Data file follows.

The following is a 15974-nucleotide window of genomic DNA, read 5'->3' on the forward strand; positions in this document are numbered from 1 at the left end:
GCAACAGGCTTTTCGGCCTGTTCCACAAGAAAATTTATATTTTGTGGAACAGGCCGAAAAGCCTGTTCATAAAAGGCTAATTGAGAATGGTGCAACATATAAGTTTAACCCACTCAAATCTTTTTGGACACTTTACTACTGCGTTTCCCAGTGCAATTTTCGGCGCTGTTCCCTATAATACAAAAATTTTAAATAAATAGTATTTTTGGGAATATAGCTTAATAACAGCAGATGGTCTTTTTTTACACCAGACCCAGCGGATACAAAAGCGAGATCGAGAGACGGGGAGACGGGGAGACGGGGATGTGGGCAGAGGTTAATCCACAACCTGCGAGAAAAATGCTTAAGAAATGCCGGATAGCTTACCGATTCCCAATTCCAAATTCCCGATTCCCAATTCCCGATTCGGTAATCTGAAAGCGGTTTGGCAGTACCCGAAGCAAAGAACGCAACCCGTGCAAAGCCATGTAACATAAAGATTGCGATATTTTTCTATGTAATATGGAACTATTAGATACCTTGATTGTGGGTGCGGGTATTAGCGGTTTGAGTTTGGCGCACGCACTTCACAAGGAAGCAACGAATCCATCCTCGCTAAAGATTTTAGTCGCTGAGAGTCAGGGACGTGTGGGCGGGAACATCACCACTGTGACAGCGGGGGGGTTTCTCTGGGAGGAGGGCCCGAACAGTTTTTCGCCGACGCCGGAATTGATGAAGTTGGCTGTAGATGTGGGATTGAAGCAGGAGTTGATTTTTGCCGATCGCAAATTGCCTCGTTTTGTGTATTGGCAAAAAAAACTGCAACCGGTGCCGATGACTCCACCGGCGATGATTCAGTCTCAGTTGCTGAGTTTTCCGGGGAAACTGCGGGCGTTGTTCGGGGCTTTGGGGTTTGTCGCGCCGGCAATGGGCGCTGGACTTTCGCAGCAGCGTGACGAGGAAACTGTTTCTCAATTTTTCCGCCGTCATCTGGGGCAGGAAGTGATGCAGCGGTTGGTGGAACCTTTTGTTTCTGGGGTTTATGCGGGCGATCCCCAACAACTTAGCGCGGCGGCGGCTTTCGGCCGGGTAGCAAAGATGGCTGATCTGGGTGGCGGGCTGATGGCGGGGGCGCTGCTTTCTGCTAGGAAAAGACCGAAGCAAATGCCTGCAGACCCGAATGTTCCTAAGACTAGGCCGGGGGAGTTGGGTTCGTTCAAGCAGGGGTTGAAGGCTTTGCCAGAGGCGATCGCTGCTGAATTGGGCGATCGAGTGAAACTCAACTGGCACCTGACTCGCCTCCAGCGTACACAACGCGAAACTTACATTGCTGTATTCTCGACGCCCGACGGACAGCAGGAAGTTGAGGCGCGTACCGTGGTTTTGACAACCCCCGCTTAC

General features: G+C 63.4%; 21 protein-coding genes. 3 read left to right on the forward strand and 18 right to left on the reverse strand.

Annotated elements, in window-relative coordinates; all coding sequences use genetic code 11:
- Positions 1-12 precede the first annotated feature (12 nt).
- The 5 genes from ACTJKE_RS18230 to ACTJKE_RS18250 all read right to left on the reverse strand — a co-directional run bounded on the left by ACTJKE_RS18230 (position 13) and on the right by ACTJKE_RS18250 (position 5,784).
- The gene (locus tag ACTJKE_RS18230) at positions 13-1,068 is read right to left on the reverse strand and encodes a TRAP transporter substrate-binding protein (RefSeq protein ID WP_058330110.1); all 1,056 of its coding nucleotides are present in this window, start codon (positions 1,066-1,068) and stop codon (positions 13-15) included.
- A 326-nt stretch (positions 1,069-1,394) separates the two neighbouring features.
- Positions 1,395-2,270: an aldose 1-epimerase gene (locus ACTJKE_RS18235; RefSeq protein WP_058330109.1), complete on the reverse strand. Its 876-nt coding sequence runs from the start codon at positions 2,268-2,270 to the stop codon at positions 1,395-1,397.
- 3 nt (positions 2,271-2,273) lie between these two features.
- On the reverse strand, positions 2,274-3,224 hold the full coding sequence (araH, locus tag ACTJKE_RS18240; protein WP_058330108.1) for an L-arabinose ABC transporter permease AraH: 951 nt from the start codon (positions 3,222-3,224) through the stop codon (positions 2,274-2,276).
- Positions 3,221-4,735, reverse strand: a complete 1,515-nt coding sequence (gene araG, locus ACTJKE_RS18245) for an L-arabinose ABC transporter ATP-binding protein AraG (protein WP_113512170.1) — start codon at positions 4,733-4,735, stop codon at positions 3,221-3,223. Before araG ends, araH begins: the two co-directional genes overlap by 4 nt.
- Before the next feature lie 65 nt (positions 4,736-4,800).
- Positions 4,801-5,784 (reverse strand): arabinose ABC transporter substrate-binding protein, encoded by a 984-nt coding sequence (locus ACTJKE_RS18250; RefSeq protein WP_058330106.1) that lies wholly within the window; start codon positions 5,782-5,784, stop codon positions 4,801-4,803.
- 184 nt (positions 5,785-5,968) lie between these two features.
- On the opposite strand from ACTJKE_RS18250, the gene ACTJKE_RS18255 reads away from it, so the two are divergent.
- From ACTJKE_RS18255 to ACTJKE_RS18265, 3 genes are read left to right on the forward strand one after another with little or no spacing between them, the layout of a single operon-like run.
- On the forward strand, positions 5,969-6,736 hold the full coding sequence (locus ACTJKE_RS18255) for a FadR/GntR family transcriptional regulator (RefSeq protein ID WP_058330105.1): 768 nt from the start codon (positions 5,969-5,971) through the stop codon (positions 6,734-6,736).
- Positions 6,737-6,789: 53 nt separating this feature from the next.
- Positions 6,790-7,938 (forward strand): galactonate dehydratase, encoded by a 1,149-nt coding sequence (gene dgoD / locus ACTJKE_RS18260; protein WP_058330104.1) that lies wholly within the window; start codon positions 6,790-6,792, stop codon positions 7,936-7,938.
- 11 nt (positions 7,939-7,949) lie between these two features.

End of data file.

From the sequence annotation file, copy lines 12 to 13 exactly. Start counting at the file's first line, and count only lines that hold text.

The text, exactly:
- Positions 3,221-4,735, reverse strand: a complete 1,515-nt coding sequence (gene araG, locus ACTJKE_RS18245) for an L-arabinose ABC transporter ATP-binding protein AraG (protein WP_113512170.1) — start codon at positions 4,733-4,735, stop codon at positions 3,221-3,223. Before araG ends, araH begins: the two co-directional genes overlap by 4 nt.
- Before the next feature lie 65 nt (positions 4,736-4,800).